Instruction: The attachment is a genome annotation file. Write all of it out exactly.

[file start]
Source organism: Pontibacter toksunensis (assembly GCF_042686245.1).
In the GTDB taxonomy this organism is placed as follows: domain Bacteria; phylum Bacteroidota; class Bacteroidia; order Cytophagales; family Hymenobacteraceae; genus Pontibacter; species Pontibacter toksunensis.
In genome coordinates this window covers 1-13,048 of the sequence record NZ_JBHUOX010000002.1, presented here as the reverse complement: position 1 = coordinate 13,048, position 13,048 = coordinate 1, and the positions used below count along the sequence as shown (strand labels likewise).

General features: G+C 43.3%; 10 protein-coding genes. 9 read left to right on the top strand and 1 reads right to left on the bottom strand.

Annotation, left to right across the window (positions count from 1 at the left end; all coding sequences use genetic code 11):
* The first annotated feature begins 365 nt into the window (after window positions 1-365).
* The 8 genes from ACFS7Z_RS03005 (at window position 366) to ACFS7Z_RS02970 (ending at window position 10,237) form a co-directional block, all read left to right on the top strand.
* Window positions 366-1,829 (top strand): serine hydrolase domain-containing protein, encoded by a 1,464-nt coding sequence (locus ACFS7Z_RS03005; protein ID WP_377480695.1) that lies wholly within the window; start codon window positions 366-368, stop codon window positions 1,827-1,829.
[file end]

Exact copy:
Source organism: Pontibacter toksunensis (assembly GCF_042686245.1).
In the GTDB taxonomy this organism is placed as follows: domain Bacteria; phylum Bacteroidota; class Bacteroidia; order Cytophagales; family Hymenobacteraceae; genus Pontibacter; species Pontibacter toksunensis.
In genome coordinates this window covers 1-13,048 of the sequence record NZ_JBHUOX010000002.1, presented here as the reverse complement: position 1 = coordinate 13,048, position 13,048 = coordinate 1, and the positions used below count along the sequence as shown (strand labels likewise).

General features: G+C 43.3%; 10 protein-coding genes. 9 read left to right on the top strand and 1 reads right to left on the bottom strand.

Annotation, left to right across the window (positions count from 1 at the left end; all coding sequences use genetic code 11):
* The first annotated feature begins 365 nt into the window (after window positions 1-365).
* The 8 genes from ACFS7Z_RS03005 (at window position 366) to ACFS7Z_RS02970 (ending at window position 10,237) form a co-directional block, all read left to right on the top strand.
* Window positions 366-1,829 (top strand): serine hydrolase domain-containing protein, encoded by a 1,464-nt coding sequence (locus ACFS7Z_RS03005; protein ID WP_377480695.1) that lies wholly within the window; start codon window positions 366-368, stop codon window positions 1,827-1,829.